On Venice’s hip Abbot Kinney, there are signs of retail life after devastating coronavirus closures

Holly Boies, center, talks with longtime shoppers Enid Koffler, left, and her daughter Samara Koffler on Friday at the entrance of Boies’ store, Salt, on Abbott Kinney Boulevard in Venice.
Holly Boies, 53, center, talks with longtime shoppers Enid Koffler, left, and her daughter Samara Koffler on Friday at the entrance of Boies’ women’s clothing store, Salt, on Abbott Kinney Boulevard in Venice. Boies, who is planning to reopen her store for curbside pickup Saturday, said: “We’ll see how it goes. I’ll be here.”
(Genaro Molina / Los Angeles Times)

On Abbot Kinney Boulevard in Venice, the normally bustling shopping district that has been largely vacant amid the coronavirus, there were signs of life Friday as some retailers opened for curbside service.

Jennifer Angeles, 36, heard about Aviator Nation opening up for curbside pickup from its Instagram page so she decided to take her dog Reese out for a walk and buy a hat from the California retail store.

“I just want to support a brand I really love,” said the Santa Monica resident, who had been a fan of curbside service and typically avoided shopping malls. “Curbside is kind of nice because you don’t have to wait for shipping,” she added.

Entrepreneur Tina Wakino came to her store Bazar around 11 a.m. Friday, hopeful that she would get some curbside business after noticing foot traffic was picking up as the weather warmed.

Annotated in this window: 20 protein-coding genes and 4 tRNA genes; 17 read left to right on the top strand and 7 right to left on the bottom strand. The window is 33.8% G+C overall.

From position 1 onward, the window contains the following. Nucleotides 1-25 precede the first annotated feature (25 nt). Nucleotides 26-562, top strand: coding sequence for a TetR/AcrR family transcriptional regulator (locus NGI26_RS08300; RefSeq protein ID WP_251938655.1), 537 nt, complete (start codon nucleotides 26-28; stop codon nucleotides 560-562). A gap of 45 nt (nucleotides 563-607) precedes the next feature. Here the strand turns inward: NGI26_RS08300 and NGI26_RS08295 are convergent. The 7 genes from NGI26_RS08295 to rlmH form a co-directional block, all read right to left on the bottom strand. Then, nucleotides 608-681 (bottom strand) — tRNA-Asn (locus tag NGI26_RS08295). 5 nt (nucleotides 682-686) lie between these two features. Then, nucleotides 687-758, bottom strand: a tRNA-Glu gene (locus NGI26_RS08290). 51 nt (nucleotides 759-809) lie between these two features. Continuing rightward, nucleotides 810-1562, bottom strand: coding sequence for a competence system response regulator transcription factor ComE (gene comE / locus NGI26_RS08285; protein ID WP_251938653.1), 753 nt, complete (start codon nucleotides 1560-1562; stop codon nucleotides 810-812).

Wakino owns a concept store called Bazar, which opened in 1998, and the place next door, Le Pop-Up, a concept pop-up with rotating brands. Wakino said she was among those who had believed 2020 would be a great year, only to be disappointed at how sharply everything went downhill.


Bazar survived the 2008 financial crisis and other national events, but being forced to close its doors for an indefinite amount of time only meant uncertainty.

“This one feels different, for sure,” she said. Curbside pickup seemed similar to online shopping, with people more likely to buy drinking glasses than clothing from a brand they may not know their size in, she said.

“I think people may come by. I’m hopeful,” she said.

The mood on the boulevard with high-scale shops felt different for Dr. Courtney Gillenwater, who stopped by Pressed Juicery.

On her walk, she noticed a plant store that had literally gone curbside, putting out a table full of plants on the sidewalk.

“Oh, my God, it made my day,” said Gillenwater, who volunteered in New York to help with the rising cases of COVID-19 before returning to Venice.

“The plants made me feel better.” Although she didn’t buy any, she said it was nice to see other people out and sensed that businesses were doing the best they could with curbside pickup.

In nearby Santa Monica, Heather Hamilton said her business experienced more calls from customers as soon as the announcement came that toy stores were among those that could reopen for curbside service.

The pandemic marked the first time that the Acorn Store, which sells eco-friendly toys for children, had closed its doors in 18 years, said Hamilton, 48. So she was glad for the bump in business.

When the closures began, she said she reached out to local schools about delivering items to families for students who were stuck at home.

And as for curbside pickup, Hamilton said, her store already had a process. Customers would pay for items over the phone, pull up in their cars, and pop their trunks, where the toys would be deposited.

To help pick out the right items for customers, she video chats or sends photos by text to help them find the right ones. “These are things I never considered, it never crossed my mind but have been incredibly effective,” she said.